Warning. Potential Spoilers ahead.
You’ve probably all heard of Gravity. The Alfonso Cuarón movie currently topping box offices around the world. Depending on what you may or may not know this short post may reveal things better experienced in the cinema, so for safety’s sake you’re best off watching the film before reading this article.
What is so fascinating about this film is its approach to narrative. As Catherine Shoard says on the latest Guardian Film Show, Gravity has a purity of story that is very refreshing. It’s about placing the leads (Sandra Bullock and George Clooney) within a context and watching the results of their actions unfold. It’s told in almost entirely in real-time, ensnaring you into this context too through dazzling visuals and (optional) well executed 3D.
You can’t fight it, so don’t even bother. Christmas is coming and regardless of how little you think you care about it, you will get sucked into the advertisements, enchanted by decorative department stores and become, like the rest of us, a googley eyed child who can’t sleep on Christmas Eve.
In a day and age when 50 Shades of Grey and the Bared To You series is still rampant I have felt inspired to recommend a book that also has intensely sexual themes but, unlike James’ and Day’s novels, is oozing with powerful, captivating writing.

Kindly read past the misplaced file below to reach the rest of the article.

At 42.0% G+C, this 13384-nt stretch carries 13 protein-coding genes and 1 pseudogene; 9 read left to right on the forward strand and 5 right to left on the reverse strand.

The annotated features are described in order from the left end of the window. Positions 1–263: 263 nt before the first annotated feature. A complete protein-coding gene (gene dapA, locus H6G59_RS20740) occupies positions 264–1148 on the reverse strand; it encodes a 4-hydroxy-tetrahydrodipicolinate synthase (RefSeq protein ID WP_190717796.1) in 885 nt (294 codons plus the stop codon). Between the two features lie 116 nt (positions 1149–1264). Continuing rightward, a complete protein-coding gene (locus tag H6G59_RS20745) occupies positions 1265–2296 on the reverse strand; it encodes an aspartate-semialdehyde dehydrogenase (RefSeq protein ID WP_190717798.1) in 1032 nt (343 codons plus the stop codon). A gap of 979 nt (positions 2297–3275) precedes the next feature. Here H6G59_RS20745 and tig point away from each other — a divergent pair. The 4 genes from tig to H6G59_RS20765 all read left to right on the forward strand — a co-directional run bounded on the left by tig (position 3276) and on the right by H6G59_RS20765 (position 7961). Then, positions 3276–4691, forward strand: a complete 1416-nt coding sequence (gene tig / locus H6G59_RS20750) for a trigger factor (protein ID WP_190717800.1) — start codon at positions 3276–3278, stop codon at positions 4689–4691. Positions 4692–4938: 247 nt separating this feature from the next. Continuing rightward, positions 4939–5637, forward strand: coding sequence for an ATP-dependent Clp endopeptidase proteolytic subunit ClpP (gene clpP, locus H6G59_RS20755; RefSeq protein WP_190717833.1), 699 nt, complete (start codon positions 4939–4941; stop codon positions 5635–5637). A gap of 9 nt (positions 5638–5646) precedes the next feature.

Philip Roth‘s epic comedy follows Mickey Sabbath, a disgraced puppeteer with an unquenchable thirst for explicit and depraved sexual encounters. Following the death of his long-time mistress, Sabbath is forced down a farcical and retrospective path, encountering the real and recalled people who were closest to him in his life. Mickey’s character unfolds throughout the novel: his overt sexuality, his self-loathing and lack of direction become clearer to us whilst almost everything remains obscure and confusing to him.
In post-war America, Freddie Quell (Joaquin Phoenix) is struggling to find his place. After a string of unsuccessful jobs he ends up ender the patriarchal wing of Lancaster Dodd (Philip Seymour Hoffman), he makes Freddie feel as if he has found his place in the world, that he has found purpose by following this larger than life figure. However, as their friendship deepens and Dodd seeks more followers for his religious mission, The Cause, Freddie begins to look deeper into himself and what kind of a man he really wants to be.
The Master is now one of my favourite films ever.
Bioshock Infinite has received high praise from players and almost perfect review scores from almost all the well known game reviewers. It’s success seems to derive not only from it’s fast paced, anarchic gameplay but also from it’s well written and imaginative story. That is what drew me to this game, the promise of something truly unique in video games, something possessive of a true narrative experience like only a handful of games nowadays dare to do. I could close this paragraph with the open question: ‘Does this game live up to other narrative games such as Red Dead Redemption, Ico, or the Original two Bioshock games? Read on to find out…’
But I won’t. Because Infinite does match the achievements of those games… and then it surpasses them.
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